There was no reason for Ken Ramey to be in Amarillo, Texas in 1967, other than the fact that it represented a convenient way station on his road to oblivion. Ramey enjoyed some success refereeing and working in wrestling offices in Georgia and elsewhere, but he was getting into his mid-30s, and he felt he wasn’t getting anywhere, what with the restlessness and personal trials that accompany life.

So he packed up his necessities, and headed from Georgia to California, where he figured he could hop on a freighter bound for Australia or New Zealand. “Someplace down there, anyway,” he recently told SLAM! Wrestling. “I was going to jump off of it, and stay down there for the rest of my life. The hell with all this crap.”

Dr. Ken Ramey

But when Ramey dropped in on some matches and a Saturday television taping on his way through Amarillo, he found that promoter Dory Funk Sr. had rebooked his itinerary.

“Funk said to me, ‘Look, we don’t have no referee for TV. I need you for TV,'” Ramey recalled. “I said, ‘No, I’m fixing to leave.’ I had everything, pants, shirts, my underwear, some socks, and my wrestling gear, and that was it. I was getting out of the way.”

Funk was nothing if not persistent. He offered Ramey $50 to work the taping, up from the normal $25. He also said he’d send him to Littlefield, Texas to referee matches for $75 that night. What’s more, when Ramey later dropped by Funk’s ranch to deliver the gate receipts from Littlefield, he was greeted with a steak dinner.

And John K. Ramey suddenly saw the tramp steamer leaving port without him.

“He talked me into it. He wasn’t going to let me out. I said, ‘I’m leaving.’ He said, ‘No, you’re not. You’re staying here.’ When Funk put his hands on you and said you wasn’t going, you wasn’t going. Anyway, I said, ‘All right.'”

For the next 15 years, few figures in wrestling were as clever, innovative, and professional as the man whom Funk declared would not be an expatriate. In June, Ramey will be honored by the Cauliflower Alley Club for his work as a highly regarded referee and one of the most despised managers of all time.

Ramey was set for a career in radio and electronics when he stumbled into wrestling. In 1939, at the age of nine, he was the youngest person to hold a first class amateur radio phone and key license. That served him well when he went to California in the 1950s to work for the American Broadcasting Company.

Something else caught his eye in the Golden State, though — pro wrestling. Ramey attended a few matches at Legion Stadium in Hollywood. When he went east to Atlanta in about 1955, he attended more matches, renewed an acquaintance with famed manager “Wild” Red Berry, and became a go-to guy for wrestlers who needed television and radio repairs.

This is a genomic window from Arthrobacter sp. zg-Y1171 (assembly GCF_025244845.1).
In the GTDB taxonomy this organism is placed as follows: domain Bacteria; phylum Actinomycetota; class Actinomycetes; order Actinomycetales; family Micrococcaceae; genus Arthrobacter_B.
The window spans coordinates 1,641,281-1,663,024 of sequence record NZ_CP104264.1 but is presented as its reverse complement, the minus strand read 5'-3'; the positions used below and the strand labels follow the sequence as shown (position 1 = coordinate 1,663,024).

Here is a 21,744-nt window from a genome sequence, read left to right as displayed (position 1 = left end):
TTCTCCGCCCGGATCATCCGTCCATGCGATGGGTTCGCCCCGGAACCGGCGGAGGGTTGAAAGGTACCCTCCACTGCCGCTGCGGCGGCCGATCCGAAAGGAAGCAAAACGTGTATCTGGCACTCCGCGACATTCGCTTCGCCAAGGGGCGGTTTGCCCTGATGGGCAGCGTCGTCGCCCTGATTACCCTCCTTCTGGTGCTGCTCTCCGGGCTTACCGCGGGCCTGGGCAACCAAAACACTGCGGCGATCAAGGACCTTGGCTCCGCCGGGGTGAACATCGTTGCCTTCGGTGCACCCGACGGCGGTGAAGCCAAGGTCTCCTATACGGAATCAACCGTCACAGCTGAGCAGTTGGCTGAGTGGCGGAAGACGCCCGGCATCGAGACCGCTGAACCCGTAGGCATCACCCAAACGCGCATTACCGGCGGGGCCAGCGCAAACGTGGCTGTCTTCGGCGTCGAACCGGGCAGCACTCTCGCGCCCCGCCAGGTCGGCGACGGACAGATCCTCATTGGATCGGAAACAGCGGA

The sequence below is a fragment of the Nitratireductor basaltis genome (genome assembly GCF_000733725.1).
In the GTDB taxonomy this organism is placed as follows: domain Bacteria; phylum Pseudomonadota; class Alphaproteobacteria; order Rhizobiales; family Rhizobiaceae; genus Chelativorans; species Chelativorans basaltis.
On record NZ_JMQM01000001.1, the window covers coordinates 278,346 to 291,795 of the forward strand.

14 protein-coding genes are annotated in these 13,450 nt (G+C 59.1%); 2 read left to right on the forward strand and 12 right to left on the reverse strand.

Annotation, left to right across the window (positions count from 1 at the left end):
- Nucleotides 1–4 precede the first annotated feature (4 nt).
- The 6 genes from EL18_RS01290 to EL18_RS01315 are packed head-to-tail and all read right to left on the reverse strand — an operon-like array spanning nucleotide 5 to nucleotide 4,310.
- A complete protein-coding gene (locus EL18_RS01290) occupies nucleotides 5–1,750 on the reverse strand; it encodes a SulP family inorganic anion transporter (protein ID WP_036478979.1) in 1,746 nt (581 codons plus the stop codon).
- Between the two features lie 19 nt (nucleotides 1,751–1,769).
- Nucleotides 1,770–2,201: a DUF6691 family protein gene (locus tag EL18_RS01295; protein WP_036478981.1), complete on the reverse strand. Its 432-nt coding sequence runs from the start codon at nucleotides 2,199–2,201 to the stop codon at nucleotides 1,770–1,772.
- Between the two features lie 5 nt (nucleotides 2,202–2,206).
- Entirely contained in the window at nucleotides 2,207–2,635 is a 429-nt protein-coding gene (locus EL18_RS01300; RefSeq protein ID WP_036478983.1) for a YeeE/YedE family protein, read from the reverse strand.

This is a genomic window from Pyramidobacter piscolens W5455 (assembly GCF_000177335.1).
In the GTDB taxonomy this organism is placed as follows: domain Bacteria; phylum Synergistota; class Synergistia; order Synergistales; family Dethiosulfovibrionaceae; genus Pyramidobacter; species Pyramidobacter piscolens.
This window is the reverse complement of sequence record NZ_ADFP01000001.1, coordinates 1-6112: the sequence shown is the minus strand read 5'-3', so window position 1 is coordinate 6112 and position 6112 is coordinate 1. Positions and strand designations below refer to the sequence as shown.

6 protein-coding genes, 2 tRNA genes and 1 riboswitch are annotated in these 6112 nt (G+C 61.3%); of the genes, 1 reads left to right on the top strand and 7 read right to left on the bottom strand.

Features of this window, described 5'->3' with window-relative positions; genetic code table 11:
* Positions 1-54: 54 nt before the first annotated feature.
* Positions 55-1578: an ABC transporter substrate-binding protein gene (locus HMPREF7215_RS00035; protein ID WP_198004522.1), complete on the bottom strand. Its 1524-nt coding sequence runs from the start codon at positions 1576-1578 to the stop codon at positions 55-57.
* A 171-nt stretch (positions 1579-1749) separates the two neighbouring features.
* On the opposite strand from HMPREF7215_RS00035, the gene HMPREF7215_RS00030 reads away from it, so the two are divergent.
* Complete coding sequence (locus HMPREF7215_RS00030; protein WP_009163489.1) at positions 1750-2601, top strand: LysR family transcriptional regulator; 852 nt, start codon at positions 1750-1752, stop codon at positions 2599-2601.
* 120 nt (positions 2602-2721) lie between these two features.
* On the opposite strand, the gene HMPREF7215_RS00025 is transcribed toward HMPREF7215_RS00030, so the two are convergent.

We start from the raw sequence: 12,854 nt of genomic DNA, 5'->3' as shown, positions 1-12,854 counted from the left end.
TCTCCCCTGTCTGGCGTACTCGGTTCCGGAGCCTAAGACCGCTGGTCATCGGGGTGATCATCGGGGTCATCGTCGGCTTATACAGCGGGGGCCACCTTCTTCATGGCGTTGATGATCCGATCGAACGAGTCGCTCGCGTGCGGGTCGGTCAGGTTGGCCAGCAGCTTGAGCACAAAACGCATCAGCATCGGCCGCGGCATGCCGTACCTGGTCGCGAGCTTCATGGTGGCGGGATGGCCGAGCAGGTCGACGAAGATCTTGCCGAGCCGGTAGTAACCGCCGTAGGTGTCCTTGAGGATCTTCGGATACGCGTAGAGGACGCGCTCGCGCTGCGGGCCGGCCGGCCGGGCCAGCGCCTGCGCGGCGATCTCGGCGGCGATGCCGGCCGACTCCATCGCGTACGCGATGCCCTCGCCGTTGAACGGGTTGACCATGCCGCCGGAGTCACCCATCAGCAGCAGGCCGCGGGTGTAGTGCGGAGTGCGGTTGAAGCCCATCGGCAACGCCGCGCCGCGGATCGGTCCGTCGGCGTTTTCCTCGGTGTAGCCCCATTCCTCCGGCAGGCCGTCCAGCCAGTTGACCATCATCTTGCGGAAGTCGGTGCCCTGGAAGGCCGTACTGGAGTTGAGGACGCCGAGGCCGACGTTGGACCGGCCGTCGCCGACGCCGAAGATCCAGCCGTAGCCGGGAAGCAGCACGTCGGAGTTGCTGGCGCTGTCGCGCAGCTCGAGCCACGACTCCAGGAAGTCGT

It wasn’t long before Ramey became a go-to guy in the wrestling business, as well. Within a few weeks, Georgia promoter Paul Jones asked him to haul a wrestling ring to a spot show. “Whoever it was who supposed to take the ring up didn’t show up. He wanted to know if I’d take the ring up there and put the ring up. I think he told me it paid $25 or $30. Well, back in the fifties, $25 or $30 wasn’t that bad,” Ramey said.

From there, he progressed into a role as the third man in the ring in Georgia, Houston, and Memphis, and expanded his reach into promoting shows around Mobile, Alabama and booking the Georgia territory, before deciding to quit the business, renew his radio license and subsist somewhere in the outback.

“I fell in love with Funk,” Ramey said. “He told me he’d pay me good money, a little better than preliminary money. He gave me Hereford [Texas] to promote, so I got the profits out of Hereford, and wrote the weekly program for Amarillo. Hey, that was the first time I really made any big money. He paid you fair. You got a good payoff from what was in the house, better than most territories.”

If a wrestler griped to a local office about conditions or payoffs, Ramey explained, a pink slip usually was on the way. But Funk, though sometimes hot-tempered, was tolerant with his troop. “If you were a good hand and everything, you went in with Funk and you voiced your opinion, the next day it was over with,” he said. When Funk died unexpectedly of a heart attack in June 1973, Ramey broke down and cried. “I loved the man that much.”

By then, Funk witnessed Ramey’s rise to the feature pages of national wrestling magazines. In 1968, Ramey served an unproductive stint for The Sheik in the Detroit area. “I absolutely starved to death up there. Couldn’t find any place to live, the whole time I was up there. My wife and kids were staying in a hotel in Toledo.” But Florida office executive Buddy Fuller rescued him by bringing him south and even chipping in $200 for moving expenses.

Ramey and the Interns.

As a referee, Ramey was one of the tops in the game, regularly earning assignments to National Wrestling Alliance championship matches. With the help of the original Gorgeous George, he refined his style and was one of the first to physically demonstrate a count of two to the audience.

“Gorgeous George told me one time, ‘You’re a good referee; you need to learn your trade and try to get better.’ I came up with idea. One, two, and then I’d come down, all of a sudden, I’d almost hit the mat and stop, and raise up — only two! I’d take my shoulder and pantomime that even if he was a little late getting it up, I was covering up for him.”

Ramey’s next innovation made his career. Billy Garrett and Jim Starr, working as The Medics, urged Ramey to consider becoming their manager. Eddie Graham, who ran Florida with an iron fist, balked at the notion, but allowed Ramey to propose a potential storyline. Ramey’s booking days in Georgia proved to be handy, as he created the notion of a turncoat ref.